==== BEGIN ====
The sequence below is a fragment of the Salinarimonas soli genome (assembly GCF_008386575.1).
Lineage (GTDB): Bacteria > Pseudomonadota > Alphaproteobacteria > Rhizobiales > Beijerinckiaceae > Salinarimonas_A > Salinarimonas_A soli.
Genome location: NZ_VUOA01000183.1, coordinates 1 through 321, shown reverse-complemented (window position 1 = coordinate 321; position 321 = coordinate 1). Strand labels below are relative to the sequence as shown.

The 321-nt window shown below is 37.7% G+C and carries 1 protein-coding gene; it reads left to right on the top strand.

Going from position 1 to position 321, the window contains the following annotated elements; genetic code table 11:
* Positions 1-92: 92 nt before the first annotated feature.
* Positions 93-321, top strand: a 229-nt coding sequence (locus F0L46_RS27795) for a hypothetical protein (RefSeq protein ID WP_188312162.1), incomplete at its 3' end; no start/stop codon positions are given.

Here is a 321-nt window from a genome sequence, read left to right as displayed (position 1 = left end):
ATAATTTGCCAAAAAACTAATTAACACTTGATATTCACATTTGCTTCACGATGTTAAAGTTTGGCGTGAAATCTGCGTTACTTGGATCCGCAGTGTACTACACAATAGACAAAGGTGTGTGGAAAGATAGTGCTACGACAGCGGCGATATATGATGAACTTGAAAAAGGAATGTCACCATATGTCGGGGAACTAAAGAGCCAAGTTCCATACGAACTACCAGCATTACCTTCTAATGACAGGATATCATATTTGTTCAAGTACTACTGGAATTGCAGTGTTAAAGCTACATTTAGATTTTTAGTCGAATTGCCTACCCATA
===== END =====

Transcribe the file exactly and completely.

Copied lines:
The sequence below is a fragment of the Salinarimonas soli genome (assembly GCF_008386575.1).
Lineage (GTDB): Bacteria > Pseudomonadota > Alphaproteobacteria > Rhizobiales > Beijerinckiaceae > Salinarimonas_A > Salinarimonas_A soli.
Genome location: NZ_VUOA01000183.1, coordinates 1 through 321, shown reverse-complemented (window position 1 = coordinate 321; position 321 = coordinate 1). Strand labels below are relative to the sequence as shown.

The 321-nt window shown below is 37.7% G+C and carries 1 protein-coding gene; it reads left to right on the top strand.

Going from position 1 to position 321, the window contains the following annotated elements; genetic code table 11:
* Positions 1-92: 92 nt before the first annotated feature.
* Positions 93-321, top strand: a 229-nt coding sequence (locus F0L46_RS27795) for a hypothetical protein (RefSeq protein ID WP_188312162.1), incomplete at its 3' end; no start/stop codon positions are given.

Here is a 321-nt window from a genome sequence, read left to right as displayed (position 1 = left end):
ATAATTTGCCAAAAAACTAATTAACACTTGATATTCACATTTGCTTCACGATGTTAAAGTTTGGCGTGAAATCTGCGTTACTTGGATCCGCAGTGTACTACACAATAGACAAAGGTGTGTGGAAAGATAGTGCTACGACAGCGGCGATATATGATGAACTTGAAAAAGGAATGTCACCATATGTCGGGGAACTAAAGAGCCAAGTTCCATACGAACTACCAGCATTACCTTCTAATGACAGGATATCATATTTGTTCAAGTACTACTGGAATTGCAGTGTTAAAGCTACATTTAGATTTTTAGTCGAATTGCCTACCCATA